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Cancer risk increases for individuals who are overweight before 40

The risk of cancer increases considerably if a person gains weight before the age of 40 with the risk of endometrial cancer increasing by 70 percent, according to an international study, headed by researchers from University of Bergen, Norway.

“Obesity is an established risk factor for several cancers,” said Professor Tone Bjørge, University of Bergen. “In this study, we have focused on the degree, timing and duration of overweight and obesity in relation to cancer risk.”

Surgery associated with lower risk of death and heart complications

Researchers from the Cleveland Clinic have found that bariatric and metabolic surgery performed in patients with type 2 diabetes and obesity is associated with a lower risk of death and major adverse cardiovascular events than usual medical care. These patients also lost more weight, had better diabetes control, and used fewer medications for treatment of their diabetes and cardiovascular disease than those undergoing usual medical care.

Excess body fat increases the risk of depression

Carrying ten kilograms of excess body fat increases the risk of depression by seventeen per cent and the more fat, the greater the probability of developing depression, these are the conclusion from a new study by researchers from Aarhus University and Aarhus University Hospital, Denmark.

Weight loss prior to surgery may not be safe for all patients

Weight loss prior to metabolic and bariatric surgery may not be necessary for all patients and unsafe weight loss prior to surgery may compromise nutrition status and lead to increased infection rates, according to researchers from the University of Pennsylvania.

Risk of obesity influenced by changes in genes

A child's risk of obesity as they grow up can be influenced by modifications to their DNA prior to birth, a new University of Southampton study has shown. These changes, known as epigenetic modifications, control the activity of our genes without changing the actual DNA sequence. One of the main epigenetic modifications is DNA methylation, which plays a key role in the development of the embryo and the formation of different cell types, regulating when and where genes are switched on.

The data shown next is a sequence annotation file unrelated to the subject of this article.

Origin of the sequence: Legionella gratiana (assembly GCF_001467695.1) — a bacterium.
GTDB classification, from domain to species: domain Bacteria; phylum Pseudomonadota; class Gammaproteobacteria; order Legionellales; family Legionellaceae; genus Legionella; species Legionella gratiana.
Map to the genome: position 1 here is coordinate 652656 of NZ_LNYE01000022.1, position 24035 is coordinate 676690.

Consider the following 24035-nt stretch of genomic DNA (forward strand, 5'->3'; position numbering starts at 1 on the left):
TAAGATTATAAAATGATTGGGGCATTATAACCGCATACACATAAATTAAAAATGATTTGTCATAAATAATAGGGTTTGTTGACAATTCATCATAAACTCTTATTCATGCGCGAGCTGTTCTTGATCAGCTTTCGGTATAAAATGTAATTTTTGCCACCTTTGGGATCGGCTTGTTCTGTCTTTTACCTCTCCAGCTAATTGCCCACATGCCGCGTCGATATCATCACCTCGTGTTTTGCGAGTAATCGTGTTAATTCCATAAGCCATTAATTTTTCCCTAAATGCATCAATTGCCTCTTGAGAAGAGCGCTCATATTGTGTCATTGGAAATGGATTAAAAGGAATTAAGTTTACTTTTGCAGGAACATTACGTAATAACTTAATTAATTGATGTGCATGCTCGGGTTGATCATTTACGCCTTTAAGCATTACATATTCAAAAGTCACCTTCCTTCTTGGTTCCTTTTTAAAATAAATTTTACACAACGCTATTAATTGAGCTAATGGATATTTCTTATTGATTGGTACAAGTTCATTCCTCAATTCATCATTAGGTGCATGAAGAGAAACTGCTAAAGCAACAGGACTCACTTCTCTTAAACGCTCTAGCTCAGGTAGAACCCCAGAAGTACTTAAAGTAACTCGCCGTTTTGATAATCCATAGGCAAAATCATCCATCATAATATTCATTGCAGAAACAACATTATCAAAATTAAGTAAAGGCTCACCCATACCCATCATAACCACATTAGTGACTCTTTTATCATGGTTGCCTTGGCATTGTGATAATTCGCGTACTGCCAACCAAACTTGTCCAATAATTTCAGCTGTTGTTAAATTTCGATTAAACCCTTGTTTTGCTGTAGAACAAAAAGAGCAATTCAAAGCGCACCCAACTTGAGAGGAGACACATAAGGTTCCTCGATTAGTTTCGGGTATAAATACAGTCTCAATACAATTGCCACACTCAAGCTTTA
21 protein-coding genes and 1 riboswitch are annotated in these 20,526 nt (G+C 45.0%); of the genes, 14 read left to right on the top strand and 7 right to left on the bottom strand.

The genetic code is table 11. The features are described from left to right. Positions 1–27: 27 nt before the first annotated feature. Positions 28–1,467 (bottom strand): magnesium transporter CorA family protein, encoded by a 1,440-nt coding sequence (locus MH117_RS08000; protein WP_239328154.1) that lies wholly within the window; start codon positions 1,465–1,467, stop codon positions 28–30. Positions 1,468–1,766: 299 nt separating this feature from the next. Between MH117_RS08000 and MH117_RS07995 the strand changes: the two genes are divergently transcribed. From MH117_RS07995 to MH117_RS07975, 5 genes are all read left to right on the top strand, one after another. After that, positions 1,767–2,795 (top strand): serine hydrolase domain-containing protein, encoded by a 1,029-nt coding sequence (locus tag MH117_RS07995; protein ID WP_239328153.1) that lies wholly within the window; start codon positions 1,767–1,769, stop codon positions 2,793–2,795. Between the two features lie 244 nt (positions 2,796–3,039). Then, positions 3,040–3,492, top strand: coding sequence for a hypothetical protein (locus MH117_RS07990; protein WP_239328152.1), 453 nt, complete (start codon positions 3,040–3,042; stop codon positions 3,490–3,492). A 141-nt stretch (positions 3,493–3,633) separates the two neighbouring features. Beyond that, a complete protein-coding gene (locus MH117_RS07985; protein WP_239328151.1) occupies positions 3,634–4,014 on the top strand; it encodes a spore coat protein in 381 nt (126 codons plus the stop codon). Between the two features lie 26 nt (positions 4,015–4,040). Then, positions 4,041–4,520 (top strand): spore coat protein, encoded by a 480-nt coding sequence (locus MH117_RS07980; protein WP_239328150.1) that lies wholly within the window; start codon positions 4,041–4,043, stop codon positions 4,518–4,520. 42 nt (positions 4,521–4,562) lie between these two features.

Sutures more effective than clips for mesenteric defect closures

Closure of the mesenteric defects using either non-absorbable metal clips or non-absorbable running sutures is a safe and effective measure to reduce the risk for small bowel obstruction after laparoscopic gastric bypass surgery, according to researchers from the Department of Surgery, Faculty of Medicine and Health, Örebro University, Örebro, Sweden. However, they noted that sutures appear slightly more effective and should remain gold standard for mesenteric defects closure.

Women with obesity linked with increased risk of early-onset CRC

Women who are overweight or have obesity have up to twice the risk of developing colorectal cancer (CRC) before age 50 as women who have what is considered a ‘normal’ BMI, according to new research led by Washington University School of Medicine in St Louis.

Obstructive sleep apnoea associated with higher risk of gout

People with obstructive sleep apnoea (OSA) have a higher risk of developing gout, even beyond the first years after being diagnosed with the sleep disorder, according to researchers from Keele University, UK. OSA is associated with a range of serious comorbidities, and it has previously been shown that people with OSA have a higher risk of developing gout in the first year after diagnosis.

Surgery may reduce hormone-related cancer, but increase CRC risk

An analysis examining the impact of bariatric surgery on cancer has indicated that bariatric surgery may affect an individual's risk of developing cancer, although the researchers note that additional studies are needed to understand the biological mechanisms behind these findings.

Adult severe obesity risk rates vary by sex and race in childhood

A multi-national study led by experts at Cincinnati Children's has shown how adult severe obesity risk rates vary by sex, race and other factors identifiable in childhood. The study, led by corresponding author, Dr Jessica Woo, offers a predictive tool that doctors can use to focus intervention efforts on children and teens who are most likely to suffer health risks from obesity.

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